This week, The Hobbit: The Battle of the Five Armies hits theaters. It’s Peter Jackson’s sixth and final film of Middle Earth (assuming he doesn’t tackle The Silmarillion). For those who have been along for the journey since it began in 2001, almost as familiar as Bilbo himself is the score composed by Howard Shore.
Prior to his Lord of the Rings work, which earned him much acclaim along with three Academy Awards, Shore was known for his working relationship with director David Cronenberg and his scores for movies such as The Fly and Naked Lunch. And, prior to his film scoring career, he helped found a late night sketch comedy show (Saturday Night Live… you might not have heard of it). The bulk of his career, however, has been in film composition.
Despite his friendship with Cronenberg, and despite their numerous collaborations, Shore has not limited himself to “arthouse films.” In fact, what seems to set Shore apart is his willingness–eagerness, actually–not to limit himself at all. Yes, he scored films for Cronenberg and Fincher, but he also played in a jazz fusion band, served as music director for SNL, and composed the score for movies like Dogma, Big, Mrs. Doubtfire and the third Twilight movie. This is not a man who is averse to trying something new or something outside of his (supposed) wheelhouse.
If you read his October 2014 interview with Little White Lies, it becomes clear why Shore has found success while avoiding being pigeonholed, or even developing a signature style. Not only is he open to a variety of projects, but he also immerses himself in the worlds whose music he is creating, allows his music to be guided by the story and the director’s vision, and makes sure to have a legion of musicians at his disposal without feeling compelled to use all of them all of the time. You won’t hear a theme from one film repeated in another. Instead, the music belongs to the world and the story–and to nothing else.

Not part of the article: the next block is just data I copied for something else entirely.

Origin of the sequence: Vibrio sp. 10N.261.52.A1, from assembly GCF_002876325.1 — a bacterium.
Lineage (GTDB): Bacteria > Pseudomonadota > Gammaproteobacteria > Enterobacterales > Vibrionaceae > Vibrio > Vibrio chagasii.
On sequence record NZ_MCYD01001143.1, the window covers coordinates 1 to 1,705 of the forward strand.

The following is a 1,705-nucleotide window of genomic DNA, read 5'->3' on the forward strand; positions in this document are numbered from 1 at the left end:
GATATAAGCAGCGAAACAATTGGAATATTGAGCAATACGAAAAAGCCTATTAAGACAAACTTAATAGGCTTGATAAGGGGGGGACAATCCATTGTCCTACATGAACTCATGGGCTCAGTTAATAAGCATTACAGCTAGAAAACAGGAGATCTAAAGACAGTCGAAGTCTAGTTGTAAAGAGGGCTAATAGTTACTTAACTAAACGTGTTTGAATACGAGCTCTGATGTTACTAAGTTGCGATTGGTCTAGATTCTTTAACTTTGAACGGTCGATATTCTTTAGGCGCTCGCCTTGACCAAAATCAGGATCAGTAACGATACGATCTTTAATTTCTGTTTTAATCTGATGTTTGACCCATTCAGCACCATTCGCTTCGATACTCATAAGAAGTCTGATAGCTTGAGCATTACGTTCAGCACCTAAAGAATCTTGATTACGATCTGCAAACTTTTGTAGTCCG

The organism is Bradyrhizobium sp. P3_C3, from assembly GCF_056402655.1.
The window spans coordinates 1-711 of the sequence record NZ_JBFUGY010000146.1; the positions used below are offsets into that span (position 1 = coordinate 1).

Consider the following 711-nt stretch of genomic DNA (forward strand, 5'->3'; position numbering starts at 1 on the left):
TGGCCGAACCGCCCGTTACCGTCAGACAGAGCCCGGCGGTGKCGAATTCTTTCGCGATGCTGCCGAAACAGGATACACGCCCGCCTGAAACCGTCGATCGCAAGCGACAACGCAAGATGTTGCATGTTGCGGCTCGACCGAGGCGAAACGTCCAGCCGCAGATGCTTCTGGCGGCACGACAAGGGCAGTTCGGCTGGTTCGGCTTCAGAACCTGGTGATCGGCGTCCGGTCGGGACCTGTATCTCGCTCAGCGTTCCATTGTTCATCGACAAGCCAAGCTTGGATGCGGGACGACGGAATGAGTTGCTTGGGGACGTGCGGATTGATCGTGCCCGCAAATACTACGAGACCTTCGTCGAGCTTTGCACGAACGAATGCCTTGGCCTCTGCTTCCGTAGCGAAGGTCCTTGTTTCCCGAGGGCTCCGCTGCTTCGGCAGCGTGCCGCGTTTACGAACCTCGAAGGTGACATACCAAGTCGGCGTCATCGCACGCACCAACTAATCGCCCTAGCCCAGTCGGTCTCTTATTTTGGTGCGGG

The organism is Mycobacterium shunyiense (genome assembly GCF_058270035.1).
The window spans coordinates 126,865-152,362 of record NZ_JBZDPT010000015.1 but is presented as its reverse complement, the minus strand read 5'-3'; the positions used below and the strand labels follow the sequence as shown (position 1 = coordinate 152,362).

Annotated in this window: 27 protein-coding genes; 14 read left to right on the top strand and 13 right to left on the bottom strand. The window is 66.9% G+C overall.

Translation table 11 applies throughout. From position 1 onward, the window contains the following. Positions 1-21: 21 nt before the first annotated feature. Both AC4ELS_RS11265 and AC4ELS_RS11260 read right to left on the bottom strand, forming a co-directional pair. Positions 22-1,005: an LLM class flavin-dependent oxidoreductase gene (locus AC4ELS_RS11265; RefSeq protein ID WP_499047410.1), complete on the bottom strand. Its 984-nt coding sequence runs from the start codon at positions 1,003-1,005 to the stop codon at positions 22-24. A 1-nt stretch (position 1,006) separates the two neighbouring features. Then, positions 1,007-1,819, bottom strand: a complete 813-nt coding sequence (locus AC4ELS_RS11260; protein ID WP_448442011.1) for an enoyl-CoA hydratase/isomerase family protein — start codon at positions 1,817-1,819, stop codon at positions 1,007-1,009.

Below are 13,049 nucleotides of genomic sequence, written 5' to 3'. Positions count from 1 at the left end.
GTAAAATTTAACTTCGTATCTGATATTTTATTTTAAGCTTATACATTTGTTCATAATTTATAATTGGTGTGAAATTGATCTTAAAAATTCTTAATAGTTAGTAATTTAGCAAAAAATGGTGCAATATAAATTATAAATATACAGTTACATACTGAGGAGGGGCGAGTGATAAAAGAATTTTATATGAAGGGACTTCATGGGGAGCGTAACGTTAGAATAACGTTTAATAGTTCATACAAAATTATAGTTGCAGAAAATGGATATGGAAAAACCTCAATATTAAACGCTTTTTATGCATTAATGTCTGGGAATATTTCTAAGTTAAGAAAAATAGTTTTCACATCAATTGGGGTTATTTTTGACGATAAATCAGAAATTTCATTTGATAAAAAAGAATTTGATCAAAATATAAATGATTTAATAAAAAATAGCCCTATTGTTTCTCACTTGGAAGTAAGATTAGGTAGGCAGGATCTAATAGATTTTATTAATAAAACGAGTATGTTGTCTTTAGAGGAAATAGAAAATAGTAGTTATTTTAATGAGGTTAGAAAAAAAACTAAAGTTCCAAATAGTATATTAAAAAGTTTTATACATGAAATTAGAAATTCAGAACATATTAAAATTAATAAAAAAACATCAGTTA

Having played, in a former life, the violin part of a symphonic arrangement of themes from Lord of the Rings, I can attest to the fact that Shore takes into account not only the story, the world, and the instruments available, but that he also understands and uses the best qualities of those instruments. It seems that composers write the music first and then assign parts to instruments based on range and nothing more. This does not seem to be an issue for Shore.
Although his CV perhaps didn’t mark Howard Shore as the clear choice to score something on the scale of Lord of the Rings, it’s little wonder that Shore’s music is the music of Middle Earth. Shore absorbed Tolkien’s world and processed it into music. The fact is that it is partially owing to Shore that Peter Jackson’s adaptations of the Lord of the Rings trilogy and The Hobbit have such a devoted following (and that the battle for Helm’s Deep remains one of the most memorable bits of film I’ve ever seen in theaters–or anywhere).
He has read Tolkien. He’s imagined the world, the characters, the scenes, and brought them to life for us for more than a decade–improving the lives of epic fantasy lovers and hobbit fans the world over. As a Lord of the Rings fan (and particular fan of The Two Towers–ents!), let me just say: thank you, Mr. Shore. I look forward to seeing where the road takes you next.